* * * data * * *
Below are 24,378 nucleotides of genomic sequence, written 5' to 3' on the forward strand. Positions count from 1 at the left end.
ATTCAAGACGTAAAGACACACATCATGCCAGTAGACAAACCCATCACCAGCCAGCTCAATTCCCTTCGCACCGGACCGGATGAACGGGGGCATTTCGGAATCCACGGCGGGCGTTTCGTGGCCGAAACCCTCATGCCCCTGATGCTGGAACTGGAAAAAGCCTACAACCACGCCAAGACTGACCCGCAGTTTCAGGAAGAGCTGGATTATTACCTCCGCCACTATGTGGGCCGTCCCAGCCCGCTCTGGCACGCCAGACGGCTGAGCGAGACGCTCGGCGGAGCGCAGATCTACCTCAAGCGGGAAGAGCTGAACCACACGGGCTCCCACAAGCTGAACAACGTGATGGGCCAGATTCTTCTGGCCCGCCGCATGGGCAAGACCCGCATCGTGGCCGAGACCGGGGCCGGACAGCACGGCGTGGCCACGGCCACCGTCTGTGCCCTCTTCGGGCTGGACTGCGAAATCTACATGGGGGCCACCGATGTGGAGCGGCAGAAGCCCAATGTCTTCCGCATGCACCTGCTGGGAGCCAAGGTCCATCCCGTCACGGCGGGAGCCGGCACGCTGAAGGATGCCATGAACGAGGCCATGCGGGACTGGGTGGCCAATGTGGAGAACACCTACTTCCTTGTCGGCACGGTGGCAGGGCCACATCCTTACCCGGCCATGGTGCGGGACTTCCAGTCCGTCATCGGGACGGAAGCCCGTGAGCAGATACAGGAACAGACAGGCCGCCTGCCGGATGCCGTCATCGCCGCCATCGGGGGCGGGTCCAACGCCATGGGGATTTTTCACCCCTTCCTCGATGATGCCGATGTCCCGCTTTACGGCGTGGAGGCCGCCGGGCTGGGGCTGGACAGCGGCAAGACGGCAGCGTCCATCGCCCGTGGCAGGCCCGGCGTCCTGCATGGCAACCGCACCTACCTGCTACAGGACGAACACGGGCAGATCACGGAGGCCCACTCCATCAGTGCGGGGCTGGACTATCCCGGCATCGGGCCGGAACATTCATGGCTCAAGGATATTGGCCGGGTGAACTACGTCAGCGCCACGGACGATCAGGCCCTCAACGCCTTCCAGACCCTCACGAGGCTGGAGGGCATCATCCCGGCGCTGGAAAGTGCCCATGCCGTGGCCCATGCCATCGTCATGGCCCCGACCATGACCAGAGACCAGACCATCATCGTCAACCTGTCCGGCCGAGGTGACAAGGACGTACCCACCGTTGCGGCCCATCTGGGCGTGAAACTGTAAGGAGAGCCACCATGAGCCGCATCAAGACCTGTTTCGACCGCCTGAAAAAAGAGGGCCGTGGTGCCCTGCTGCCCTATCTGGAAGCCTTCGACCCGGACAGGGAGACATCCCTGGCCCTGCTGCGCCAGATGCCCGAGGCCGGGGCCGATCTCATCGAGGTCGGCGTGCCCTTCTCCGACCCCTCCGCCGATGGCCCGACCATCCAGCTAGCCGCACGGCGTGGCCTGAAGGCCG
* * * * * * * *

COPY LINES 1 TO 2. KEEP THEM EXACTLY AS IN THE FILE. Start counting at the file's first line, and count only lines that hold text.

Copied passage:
Below are 24,378 nucleotides of genomic sequence, written 5' to 3' on the forward strand. Positions count from 1 at the left end.
ATTCAAGACGTAAAGACACACATCATGCCAGTAGACAAACCCATCACCAGCCAGCTCAATTCCCTTCGCACCGGACCGGATGAACGGGGGCATTTCGGAATCCACGGCGGGCGTTTCGTGGCCGAAACCCTCATGCCCCTGATGCTGGAACTGGAAAAAGCCTACAACCACGCCAAGACTGACCCGCAGTTTCAGGAAGAGCTGGATTATTACCTCCGCCACTATGTGGGCCGTCCCAGCCCGCTCTGGCACGCCAGACGGCTGAGCGAGACGCTCGGCGGAGCGCAGATCTACCTCAAGCGGGAAGAGCTGAACCACACGGGCTCCCACAAGCTGAACAACGTGATGGGCCAGATTCTTCTGGCCCGCCGCATGGGCAAGACCCGCATCGTGGCCGAGACCGGGGCCGGACAGCACGGCGTGGCCACGGCCACCGTCTGTGCCCTCTTCGGGCTGGACTGCGAAATCTACATGGGGGCCACCGATGTGGAGCGGCAGAAGCCCAATGTCTTCCGCATGCACCTGCTGGGAGCCAAGGTCCATCCCGTCACGGCGGGAGCCGGCACGCTGAAGGATGCCATGAACGAGGCCATGCGGGACTGGGTGGCCAATGTGGAGAACACCTACTTCCTTGTCGGCACGGTGGCAGGGCCACATCCTTACCCGGCCATGGTGCGGGACTTCCAGTCCGTCATCGGGACGGAAGCCCGTGAGCAGATACAGGAACAGACAGGCCGCCTGCCGGATGCCGTCATCGCCGCCATCGGGGGCGGGTCCAACGCCATGGGGATTTTTCACCCCTTCCTCGATGATGCCGATGTCCCGCTTTACGGCGTGGAGGCCGCCGGGCTGGGGCTGGACAGCGGCAAGACGGCAGCGTCCATCGCCCGTGGCAGGCCCGGCGTCCTGCATGGCAACCGCACCTACCTGCTACAGGACGAACACGGGCAGATCACGGAGGCCCACTCCATCAGTGCGGGGCTGGACTATCCCGGCATCGGGCCGGAACATTCATGGCTCAAGGATATTGGCCGGGTGAACTACGTCAGCGCCACGGACGATCAGGCCCTCAACGCCTTCCAGACCCTCACGAGGCTGGAGGGCATCATCCCGGCGCTGGAAAGTGCCCATGCCGTGGCCCATGCCATCGTCATGGCCCCGACCATGACCAGAGACCAGACCATCATCGTCAACCTGTCCGGCCGAGGTGACAAGGACGTACCCACCGTTGCGGCCCATCTGGGCGTGAAACTGTAAGGAGAGCCACCATGAGCCGCATCAAGACCTGTTTCGACCGCCTGAAAAAAGAGGGCCGTGGTGCCCTGCTGCCCTATCTGGAAGCCTTCGACCCGGACAGGGAGACATCCCTGGCCCTGCTGCGCCAGATGCCCGAGGCCGGGGCCGATCTCATCGAGGTCGGCGTGCCCTTCTCCGACCCCTCCGCCGATGGCCCGACCATCCAGCTAGCCGCACGGCGTGGCCTGAAGGCCG